Vanessa Heggie:  Thomas Mckeown, The Modern Rise of Population (1976)

Controversial in that it caused (on-going) controversy?

Matthew Hilton:  

I honestly can’t answer this – are there any truly controversial history books anymore?

Matt Houlbrook:  Jo Guldi and David Armitage’s The History Manifesto (2014)

It has to be this at the moment: controversial or just plain wrong…

Chris Moores: Niall Ferguson, Empire (2008)

It came out when I was an UG in history and seemed to be accompanied by a load of media hype and hullabaloo.

Sadiah Qureshi: Niall Ferguson’s Empire (2008)

Agree with Chris, I’m still driven mad by how students use his work to write glowing essays about the Brits abroad taking progress wherever they went. The erasure of imperial violence is just extraordinary and makes me and a lot of others very, very angry.

Jonathan Reinarz:  Anything by Gertrude Himmelfarb

Kate Smith: Catherine Hall and Leonore Davidoff, Family Fortunes: Men and Women of the English Middle Class, 1780-1850 (1992)

This is slightly different reading of the ‘controversial’ category, but this seminal work is something that aroused many important discussions and remains an incredibly important book.

More MBS ‘Desert Island’ posts:

  • Book you have referred to most
  • Most thought provoking book
  • Book you wish you had written
  • Favourite Article

2. Most thought provoking book

Laura Beers: Carolyn Steedman, Landscape for a Good Woman: A Story of Two Lives (1987)

Matthew Francis: Reinhart Koselleck, Futures Past: On the Semantics of Historical Time (2004)

I first came across Koselleck through reading around conceptual history but there is so much else besides in this collection of essays: historical time, war memorials, the Third Reich in dreams…

David Gange: Adam Kuper, Incest and Influence: The Private Life of Bourgeois England (2009)

This is an anthropology of the role incest (well, cousin marriage) played in sustaining the elite (Wedgewoods & Darwins).

Vanessa Heggie: Carolyn Steedman, Landscape for a Good Woman (1987)

Not discovered through work, this was given to me by my mum.

Matthew Hilton: Pierre Bourdieu, The Logic of Practice (1980)

Not necessarily a book but a sentence I keep returning to more than anything: ‘systems of durable, transposable dispositions, structured structures predisposed to function as structuring structures’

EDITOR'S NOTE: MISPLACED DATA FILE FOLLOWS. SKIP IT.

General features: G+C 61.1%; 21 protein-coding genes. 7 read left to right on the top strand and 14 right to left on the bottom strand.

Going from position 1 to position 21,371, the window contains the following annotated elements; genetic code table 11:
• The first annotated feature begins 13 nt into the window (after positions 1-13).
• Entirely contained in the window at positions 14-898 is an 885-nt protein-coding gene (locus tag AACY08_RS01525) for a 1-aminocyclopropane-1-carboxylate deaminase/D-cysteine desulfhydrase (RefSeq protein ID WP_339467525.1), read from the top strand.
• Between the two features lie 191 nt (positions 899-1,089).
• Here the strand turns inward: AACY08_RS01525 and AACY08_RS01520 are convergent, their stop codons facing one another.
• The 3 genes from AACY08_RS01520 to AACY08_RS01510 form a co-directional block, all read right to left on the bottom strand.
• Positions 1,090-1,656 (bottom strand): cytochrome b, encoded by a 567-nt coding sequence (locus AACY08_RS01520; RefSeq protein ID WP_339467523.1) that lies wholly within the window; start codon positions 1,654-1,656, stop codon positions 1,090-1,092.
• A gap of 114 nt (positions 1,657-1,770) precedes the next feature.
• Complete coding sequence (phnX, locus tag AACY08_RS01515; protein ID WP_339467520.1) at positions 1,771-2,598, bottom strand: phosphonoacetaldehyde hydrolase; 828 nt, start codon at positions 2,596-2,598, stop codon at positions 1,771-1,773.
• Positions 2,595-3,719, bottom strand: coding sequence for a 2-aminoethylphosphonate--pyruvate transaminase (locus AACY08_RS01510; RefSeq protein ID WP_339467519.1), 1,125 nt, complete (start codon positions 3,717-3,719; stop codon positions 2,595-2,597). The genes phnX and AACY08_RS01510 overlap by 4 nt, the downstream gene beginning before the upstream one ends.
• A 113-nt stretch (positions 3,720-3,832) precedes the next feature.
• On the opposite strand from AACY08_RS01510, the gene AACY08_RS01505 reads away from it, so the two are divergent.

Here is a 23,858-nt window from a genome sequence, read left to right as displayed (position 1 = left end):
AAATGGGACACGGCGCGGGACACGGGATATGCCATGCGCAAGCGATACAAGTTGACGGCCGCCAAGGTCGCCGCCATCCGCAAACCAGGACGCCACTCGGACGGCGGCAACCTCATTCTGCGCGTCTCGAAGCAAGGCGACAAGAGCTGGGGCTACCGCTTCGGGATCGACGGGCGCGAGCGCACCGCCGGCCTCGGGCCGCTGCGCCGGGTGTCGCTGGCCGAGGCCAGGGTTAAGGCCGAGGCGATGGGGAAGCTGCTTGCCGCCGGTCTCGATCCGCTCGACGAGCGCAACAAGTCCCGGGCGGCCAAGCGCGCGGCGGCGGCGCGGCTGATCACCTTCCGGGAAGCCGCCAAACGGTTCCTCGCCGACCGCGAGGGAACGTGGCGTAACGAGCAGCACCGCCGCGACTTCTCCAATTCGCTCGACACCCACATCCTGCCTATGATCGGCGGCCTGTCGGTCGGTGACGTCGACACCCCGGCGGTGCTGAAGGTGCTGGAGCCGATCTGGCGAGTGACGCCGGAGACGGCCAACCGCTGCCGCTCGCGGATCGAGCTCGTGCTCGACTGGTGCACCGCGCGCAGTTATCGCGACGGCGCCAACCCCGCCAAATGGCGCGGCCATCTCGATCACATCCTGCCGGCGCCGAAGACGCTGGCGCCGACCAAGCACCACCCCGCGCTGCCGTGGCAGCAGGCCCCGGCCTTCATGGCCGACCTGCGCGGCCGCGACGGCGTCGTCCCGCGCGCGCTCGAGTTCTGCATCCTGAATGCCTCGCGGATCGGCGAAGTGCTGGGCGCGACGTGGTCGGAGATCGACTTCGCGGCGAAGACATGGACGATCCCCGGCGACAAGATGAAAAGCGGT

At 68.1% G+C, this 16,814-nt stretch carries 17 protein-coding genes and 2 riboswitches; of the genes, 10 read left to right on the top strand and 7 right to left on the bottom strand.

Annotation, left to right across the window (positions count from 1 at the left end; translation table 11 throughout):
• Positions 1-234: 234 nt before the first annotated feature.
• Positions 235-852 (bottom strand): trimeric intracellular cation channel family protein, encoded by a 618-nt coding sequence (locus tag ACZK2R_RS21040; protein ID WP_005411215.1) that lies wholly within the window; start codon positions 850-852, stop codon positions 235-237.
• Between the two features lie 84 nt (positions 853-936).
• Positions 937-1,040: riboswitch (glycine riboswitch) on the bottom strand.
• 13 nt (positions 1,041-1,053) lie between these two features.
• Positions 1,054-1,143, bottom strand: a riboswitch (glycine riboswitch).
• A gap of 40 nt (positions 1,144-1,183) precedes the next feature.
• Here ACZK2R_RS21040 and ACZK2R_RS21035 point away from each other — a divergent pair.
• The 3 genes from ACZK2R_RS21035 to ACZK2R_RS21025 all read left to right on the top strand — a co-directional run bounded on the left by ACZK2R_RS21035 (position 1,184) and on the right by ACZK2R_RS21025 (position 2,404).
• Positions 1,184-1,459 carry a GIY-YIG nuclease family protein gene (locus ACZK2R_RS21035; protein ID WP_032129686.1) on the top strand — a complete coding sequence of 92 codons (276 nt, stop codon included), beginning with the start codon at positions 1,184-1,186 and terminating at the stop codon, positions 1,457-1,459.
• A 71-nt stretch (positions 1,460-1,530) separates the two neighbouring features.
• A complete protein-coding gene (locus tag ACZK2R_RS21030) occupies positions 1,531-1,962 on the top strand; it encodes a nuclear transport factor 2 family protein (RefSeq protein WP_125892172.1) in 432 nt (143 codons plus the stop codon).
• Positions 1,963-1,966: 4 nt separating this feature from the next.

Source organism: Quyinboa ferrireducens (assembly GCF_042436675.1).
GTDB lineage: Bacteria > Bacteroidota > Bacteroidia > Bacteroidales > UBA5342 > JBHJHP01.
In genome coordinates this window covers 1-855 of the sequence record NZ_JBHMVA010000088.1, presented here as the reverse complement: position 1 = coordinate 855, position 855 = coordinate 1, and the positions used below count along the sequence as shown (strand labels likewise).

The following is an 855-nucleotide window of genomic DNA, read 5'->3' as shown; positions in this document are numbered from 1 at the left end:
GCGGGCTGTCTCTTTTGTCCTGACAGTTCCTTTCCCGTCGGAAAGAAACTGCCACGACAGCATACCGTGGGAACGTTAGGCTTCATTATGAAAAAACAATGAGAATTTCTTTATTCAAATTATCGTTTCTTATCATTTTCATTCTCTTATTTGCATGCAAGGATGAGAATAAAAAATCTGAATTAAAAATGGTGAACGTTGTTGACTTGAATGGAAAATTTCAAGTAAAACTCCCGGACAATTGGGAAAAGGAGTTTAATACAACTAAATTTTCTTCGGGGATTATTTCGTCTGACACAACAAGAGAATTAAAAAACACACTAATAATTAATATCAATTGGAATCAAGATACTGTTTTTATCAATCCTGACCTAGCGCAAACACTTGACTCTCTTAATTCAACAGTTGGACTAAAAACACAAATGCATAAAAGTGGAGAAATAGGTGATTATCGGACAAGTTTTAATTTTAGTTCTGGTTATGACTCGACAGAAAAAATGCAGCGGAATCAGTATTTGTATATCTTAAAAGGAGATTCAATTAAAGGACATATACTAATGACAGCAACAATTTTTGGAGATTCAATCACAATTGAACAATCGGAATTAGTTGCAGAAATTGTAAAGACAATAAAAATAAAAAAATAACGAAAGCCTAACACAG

Matt Houlbrook: Vic Gatrell, The Hanging Tree: Execution and the English People, 1770-1868 (1986)

This was the book that made me want to be a historian. It’s impassioned, angry, and humane. It shows how it is possible to interweave social, cultural, and political histories, and to move between the minutiae of everyday life and far-reaching processes of historical change.

Chris Moores: Carolyn Steedman, Landscape for a Good Woman (1987)

I would also like to add a non-history book: Stuart Hall, Chas Chritcher, Tony Jefferson, John Clarke & Brian Roberts’, Policing the Crisis (1978).  I don’t agree with everything in it but I still keep coming back to its analysis as a way of thinking through late 20th century Britain. It is also a great example of collaborative work in practice.

Sadiah Qureshi: Alison Winter’s Mesmerized: Powers of Mind in Victorian England (1998)

It changed my outlook on how science is demarcated from other disciplines in the nineteenth century and helped lay the ground for some of the most important claims I wanted to make about exhibitions as spaces for the production of anthropological knowledge.

Jonathan Reinarz: James Huzel, The Popularization of Malthus in Early Nineteenth Century England (2006)

Written by the then unusually democratic undergraduate History tutor at UBC who introduced me to British History and whose stimulating lectures and encouraging comments echo in its pages.

Kate Smith: Dorothy Ko, Cinderella’s Sisters: A Revisionist History of Footbinding (2005)

Not Modern British Studies I’m afraid but this remains one of the most thought-provoking books I’ve ever read. Not only because of its findings but also for the way it plays with structure and method.

More MBS Desert Island posts:

  • Book you have referred to most
  • Most Controversial Book
  • Book you wish you had written
  • Favourite Article

1. Book you have referred to most

Laura Beers:  Ross McKibbin, Classes and Cultures: England 1918-1951 (1998)

The political historian’s cultural history.